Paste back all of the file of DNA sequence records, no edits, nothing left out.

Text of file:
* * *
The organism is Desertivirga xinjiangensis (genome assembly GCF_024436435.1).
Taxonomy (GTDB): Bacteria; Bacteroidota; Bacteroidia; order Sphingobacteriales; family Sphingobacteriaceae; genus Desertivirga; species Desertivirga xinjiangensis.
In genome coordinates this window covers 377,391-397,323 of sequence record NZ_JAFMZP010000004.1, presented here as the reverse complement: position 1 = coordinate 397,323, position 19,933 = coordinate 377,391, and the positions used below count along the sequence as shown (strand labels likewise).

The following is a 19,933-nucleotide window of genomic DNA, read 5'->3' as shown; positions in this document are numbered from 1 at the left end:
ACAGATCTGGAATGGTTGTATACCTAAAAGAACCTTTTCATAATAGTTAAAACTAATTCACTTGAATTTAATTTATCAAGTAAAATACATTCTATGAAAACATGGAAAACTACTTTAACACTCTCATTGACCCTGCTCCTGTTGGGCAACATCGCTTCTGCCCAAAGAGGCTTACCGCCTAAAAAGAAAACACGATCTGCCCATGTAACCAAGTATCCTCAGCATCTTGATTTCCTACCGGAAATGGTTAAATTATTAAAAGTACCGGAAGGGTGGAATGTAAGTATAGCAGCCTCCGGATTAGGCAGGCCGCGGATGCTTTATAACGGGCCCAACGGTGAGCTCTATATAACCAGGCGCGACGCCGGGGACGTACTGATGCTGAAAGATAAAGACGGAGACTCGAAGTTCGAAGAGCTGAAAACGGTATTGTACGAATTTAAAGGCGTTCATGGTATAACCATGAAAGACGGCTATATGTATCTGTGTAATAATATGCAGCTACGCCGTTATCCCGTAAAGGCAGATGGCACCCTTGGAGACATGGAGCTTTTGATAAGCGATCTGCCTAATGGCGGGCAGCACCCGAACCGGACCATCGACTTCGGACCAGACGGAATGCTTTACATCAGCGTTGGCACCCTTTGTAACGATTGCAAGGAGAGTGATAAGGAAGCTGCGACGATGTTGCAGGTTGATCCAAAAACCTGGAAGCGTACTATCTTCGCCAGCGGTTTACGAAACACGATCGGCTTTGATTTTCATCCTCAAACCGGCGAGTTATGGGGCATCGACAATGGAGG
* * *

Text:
The organism is Desertivirga xinjiangensis (genome assembly GCF_024436435.1).
Taxonomy (GTDB): Bacteria; Bacteroidota; Bacteroidia; order Sphingobacteriales; family Sphingobacteriaceae; genus Desertivirga; species Desertivirga xinjiangensis.
In genome coordinates this window covers 377,391-397,323 of sequence record NZ_JAFMZP010000004.1, presented here as the reverse complement: position 1 = coordinate 397,323, position 19,933 = coordinate 377,391, and the positions used below count along the sequence as shown (strand labels likewise).

The following is a 19,933-nucleotide window of genomic DNA, read 5'->3' as shown; positions in this document are numbered from 1 at the left end:
ACAGATCTGGAATGGTTGTATACCTAAAAGAACCTTTTCATAATAGTTAAAACTAATTCACTTGAATTTAATTTATCAAGTAAAATACATTCTATGAAAACATGGAAAACTACTTTAACACTCTCATTGACCCTGCTCCTGTTGGGCAACATCGCTTCTGCCCAAAGAGGCTTACCGCCTAAAAAGAAAACACGATCTGCCCATGTAACCAAGTATCCTCAGCATCTTGATTTCCTACCGGAAATGGTTAAATTATTAAAAGTACCGGAAGGGTGGAATGTAAGTATAGCAGCCTCCGGATTAGGCAGGCCGCGGATGCTTTATAACGGGCCCAACGGTGAGCTCTATATAACCAGGCGCGACGCCGGGGACGTACTGATGCTGAAAGATAAAGACGGAGACTCGAAGTTCGAAGAGCTGAAAACGGTATTGTACGAATTTAAAGGCGTTCATGGTATAACCATGAAAGACGGCTATATGTATCTGTGTAATAATATGCAGCTACGCCGTTATCCCGTAAAGGCAGATGGCACCCTTGGAGACATGGAGCTTTTGATAAGCGATCTGCCTAATGGCGGGCAGCACCCGAACCGGACCATCGACTTCGGACCAGACGGAATGCTTTACATCAGCGTTGGCACCCTTTGTAACGATTGCAAGGAGAGTGATAAGGAAGCTGCGACGATGTTGCAGGTTGATCCAAAAACCTGGAAGCGTACTATCTTCGCCAGCGGTTTACGAAACACGATCGGCTTTGATTTTCATCCTCAAACCGGCGAGTTATGGGGCATCGACAATGGAGG